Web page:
Breathing New Life into Family Firms

By the SMU Social Media Team

Family firms wield economic clout, particularly in emerging markets. Indeed, some of Asia’s most prominent companies are family firms which have been the driving force behind the economic development of the region. Mckinsey predicts that that by 2025, 40 per cent of the world’s largest companies will be family or founder-controlled firms, up from 15 per cent in 2010.

It’s easy to see how joining the family firm can be an appealing option for millennial graduates—but is taking this career route really a recipe for success? Or is it more likely to be a source of intergenerational angst? McKinsey also reports that only 30% of family firms survive beyond the third generation.

We asked Professor Annie Koh, Academic Director of the Business Families Institute (BFI) at Singapore Management University, for her insight on the opportunities and challenges for millennials entering the family firm; and how the firms themselves can embrace the talents of the next generation.


Professor Annie Koh

What motivates entrepreneurial millennials to join the family firm rather than blaze a trail of their own?

It’s a combination of factors including commitment, passion and prestige. Many millennials are compelled to seek a career in the family firm out of a sense of responsibility and wanting to contribute. Joining the family firm can also present an opportunity to gain managerial experience and independence early on in their careers, and the role may come with better rewards and job security in an uncertain global financial market.


Is it likely to be a recipe for success or source of intergenerational tension? Is the family firm, with a focus on long-term stability, the right place for millennials, who look for a less rigid corporate structure?

Every case is different but attracting and retaining millennials is critical to the future of all businesses. According to a recent PwC survey, the millennial generation—born between 1980 and 2000—are shaping the workforce today. As such, it’s necessary for family firms to learn and manage their attitude and expectations of the next generation in order to ensure the continued survival of the business—and there are many advantages to be enjoyed by doing so.

Millennials have grown up during the technological revolution and so bring a fresh perspective on innovation and a raft of technical skills. Many will have travelled and have been educated overseas and so bring the internationalist mindset needed to build a bigger, diversified and stronger business. Millennials are also risk-aware rather than risk-averse—they are confident, ambitious and have a fearless approach to change.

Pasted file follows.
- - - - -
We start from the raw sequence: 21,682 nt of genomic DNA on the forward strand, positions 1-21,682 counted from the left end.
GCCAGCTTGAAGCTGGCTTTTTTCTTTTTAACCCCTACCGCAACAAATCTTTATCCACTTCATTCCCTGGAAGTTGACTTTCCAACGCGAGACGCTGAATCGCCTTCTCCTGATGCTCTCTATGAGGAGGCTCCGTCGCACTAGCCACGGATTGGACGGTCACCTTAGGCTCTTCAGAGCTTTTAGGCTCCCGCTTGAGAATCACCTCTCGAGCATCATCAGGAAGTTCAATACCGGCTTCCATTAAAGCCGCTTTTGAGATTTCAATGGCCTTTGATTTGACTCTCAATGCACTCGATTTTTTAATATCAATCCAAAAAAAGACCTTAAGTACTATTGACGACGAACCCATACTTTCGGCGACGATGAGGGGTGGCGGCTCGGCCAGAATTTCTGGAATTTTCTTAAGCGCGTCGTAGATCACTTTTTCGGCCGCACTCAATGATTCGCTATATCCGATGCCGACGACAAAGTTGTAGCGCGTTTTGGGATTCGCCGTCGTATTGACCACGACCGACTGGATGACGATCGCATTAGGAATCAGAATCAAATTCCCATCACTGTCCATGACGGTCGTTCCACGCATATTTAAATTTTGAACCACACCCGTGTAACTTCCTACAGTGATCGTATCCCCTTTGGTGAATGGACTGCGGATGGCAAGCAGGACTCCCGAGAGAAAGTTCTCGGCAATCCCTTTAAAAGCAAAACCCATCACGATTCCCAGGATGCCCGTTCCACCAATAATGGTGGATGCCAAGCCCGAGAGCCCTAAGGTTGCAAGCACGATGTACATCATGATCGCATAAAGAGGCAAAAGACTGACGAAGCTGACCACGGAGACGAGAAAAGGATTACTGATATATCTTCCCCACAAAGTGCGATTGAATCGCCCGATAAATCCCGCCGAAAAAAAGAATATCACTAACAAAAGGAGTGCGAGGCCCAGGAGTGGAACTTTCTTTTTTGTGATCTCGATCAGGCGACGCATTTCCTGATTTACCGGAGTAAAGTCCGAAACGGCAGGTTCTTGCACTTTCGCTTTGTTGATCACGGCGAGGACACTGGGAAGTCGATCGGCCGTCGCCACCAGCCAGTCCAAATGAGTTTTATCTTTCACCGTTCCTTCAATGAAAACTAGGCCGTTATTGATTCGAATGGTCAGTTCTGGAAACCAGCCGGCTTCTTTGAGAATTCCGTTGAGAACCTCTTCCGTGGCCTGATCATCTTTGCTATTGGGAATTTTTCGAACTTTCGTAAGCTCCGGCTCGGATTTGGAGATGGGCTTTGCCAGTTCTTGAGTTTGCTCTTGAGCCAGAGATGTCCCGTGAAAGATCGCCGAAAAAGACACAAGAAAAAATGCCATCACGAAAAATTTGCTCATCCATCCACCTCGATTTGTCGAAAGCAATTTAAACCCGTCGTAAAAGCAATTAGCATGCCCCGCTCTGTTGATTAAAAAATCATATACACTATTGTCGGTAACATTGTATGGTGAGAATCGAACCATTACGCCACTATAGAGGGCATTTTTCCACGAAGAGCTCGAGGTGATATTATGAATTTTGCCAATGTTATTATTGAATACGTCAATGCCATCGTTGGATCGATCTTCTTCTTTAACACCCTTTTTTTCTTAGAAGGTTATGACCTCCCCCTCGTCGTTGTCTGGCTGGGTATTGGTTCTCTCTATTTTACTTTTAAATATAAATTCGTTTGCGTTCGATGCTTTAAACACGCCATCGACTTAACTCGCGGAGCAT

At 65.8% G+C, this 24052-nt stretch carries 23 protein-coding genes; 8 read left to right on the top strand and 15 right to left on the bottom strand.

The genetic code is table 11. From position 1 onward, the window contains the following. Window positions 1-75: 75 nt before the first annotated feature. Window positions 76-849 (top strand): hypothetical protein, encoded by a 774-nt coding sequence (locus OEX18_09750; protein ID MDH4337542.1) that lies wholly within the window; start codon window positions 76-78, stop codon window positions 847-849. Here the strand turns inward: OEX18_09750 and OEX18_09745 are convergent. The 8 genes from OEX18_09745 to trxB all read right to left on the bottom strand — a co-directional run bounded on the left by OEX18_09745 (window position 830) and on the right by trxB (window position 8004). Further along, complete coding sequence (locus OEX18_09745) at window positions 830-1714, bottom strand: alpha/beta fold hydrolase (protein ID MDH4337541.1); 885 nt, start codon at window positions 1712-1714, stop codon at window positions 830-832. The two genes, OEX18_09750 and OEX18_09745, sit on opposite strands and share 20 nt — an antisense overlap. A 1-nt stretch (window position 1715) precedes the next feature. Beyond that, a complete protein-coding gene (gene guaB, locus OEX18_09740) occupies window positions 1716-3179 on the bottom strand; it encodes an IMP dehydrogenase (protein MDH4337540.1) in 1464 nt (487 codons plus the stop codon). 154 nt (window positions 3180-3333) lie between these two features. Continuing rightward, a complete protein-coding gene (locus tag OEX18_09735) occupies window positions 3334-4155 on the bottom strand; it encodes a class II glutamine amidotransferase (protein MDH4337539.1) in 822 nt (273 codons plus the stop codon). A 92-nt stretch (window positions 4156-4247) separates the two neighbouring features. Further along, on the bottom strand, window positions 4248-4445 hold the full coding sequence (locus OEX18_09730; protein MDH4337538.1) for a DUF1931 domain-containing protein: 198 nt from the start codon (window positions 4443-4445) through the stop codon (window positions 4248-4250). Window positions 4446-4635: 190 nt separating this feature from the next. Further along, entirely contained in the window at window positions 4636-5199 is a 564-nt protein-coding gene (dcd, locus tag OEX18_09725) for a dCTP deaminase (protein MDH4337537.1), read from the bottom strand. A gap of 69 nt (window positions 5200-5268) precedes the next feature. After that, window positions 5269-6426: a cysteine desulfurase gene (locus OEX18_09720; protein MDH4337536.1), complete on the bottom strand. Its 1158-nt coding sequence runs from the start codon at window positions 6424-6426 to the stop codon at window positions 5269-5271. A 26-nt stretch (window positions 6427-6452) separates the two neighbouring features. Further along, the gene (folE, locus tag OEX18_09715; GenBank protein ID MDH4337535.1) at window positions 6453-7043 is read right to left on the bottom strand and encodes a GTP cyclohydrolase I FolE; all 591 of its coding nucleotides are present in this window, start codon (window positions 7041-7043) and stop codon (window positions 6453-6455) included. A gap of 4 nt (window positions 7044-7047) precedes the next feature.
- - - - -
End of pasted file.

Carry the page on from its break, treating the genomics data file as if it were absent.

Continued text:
Is it better for millennials to gain experience outside the family firm first?

Not necessarily. The talents of the next generation can just as easily be “incubated” inside as outside the family firm. For example, some are given a chance to run a spin-off enterprise first and eventually merge it with the main business. This is helpful as it enables the next generation to mature on their own and give them a platform to individuate and differentiate.

Equally, we are now seeing families starting to do family business ‘swaps’ whereby the next generation family members are coached at a firm outside their own, by somebody other than their own family members. This can also be an effective approach. For example, Myanmar-based Great Wall Group’s next-generation members are doing their internships in Wilmar as both companies have a joint venture business.


How can the family firm prepare itself and evolve to accommodate the younger generation?

First, start early and engage the next generation through philanthropic activities. This gives up-and-coming family members something to take ownership of that’s aligned to their interest and passion, and to develop their leadership and organisational skills as well.

Second, set the stage for proper mentorship and create a structured development plan. This is key to preparing the next generation for the responsibility of leading the business in future. It could mean placing them on a rotation to learn the different areas of the business with non-family mentors throughout the period until he or she has learnt the ropes within the diverse areas of the business.


Research by McKinsey suggests only 30% of family firms survive beyond the third generation—why is this?

At BFI, our research into case studies and evidence of best practice have identified several pitfalls to succession including family dynamics—differing visions and lack of communication between generations; complacency and poor succession planning and transition; and there may also be a lack of trusted advisors and limited governance structures within the firm. Perhaps the most fundamental pitfall is that there can often be a lack of commitment and readiness of the next generation to take over the management of the business.


What are the key considerations for millennials deciding whether or not to join the family firm?

Millennials joining the family firm need motivation, passion and competence to lead the family business. As well as educational and professional qualifications, they need experience and exposure to the family business itself. Equally, there needs to be support and consensus among the current and next generation as well as the employees.

The next generation also needs to be committed to perpetuating the family business not simply for themselves, but for future generations. Essentially, millennials should ‘Think Generations’, ‘Think Growth’, ‘Think Giving’ and ‘Think Global’.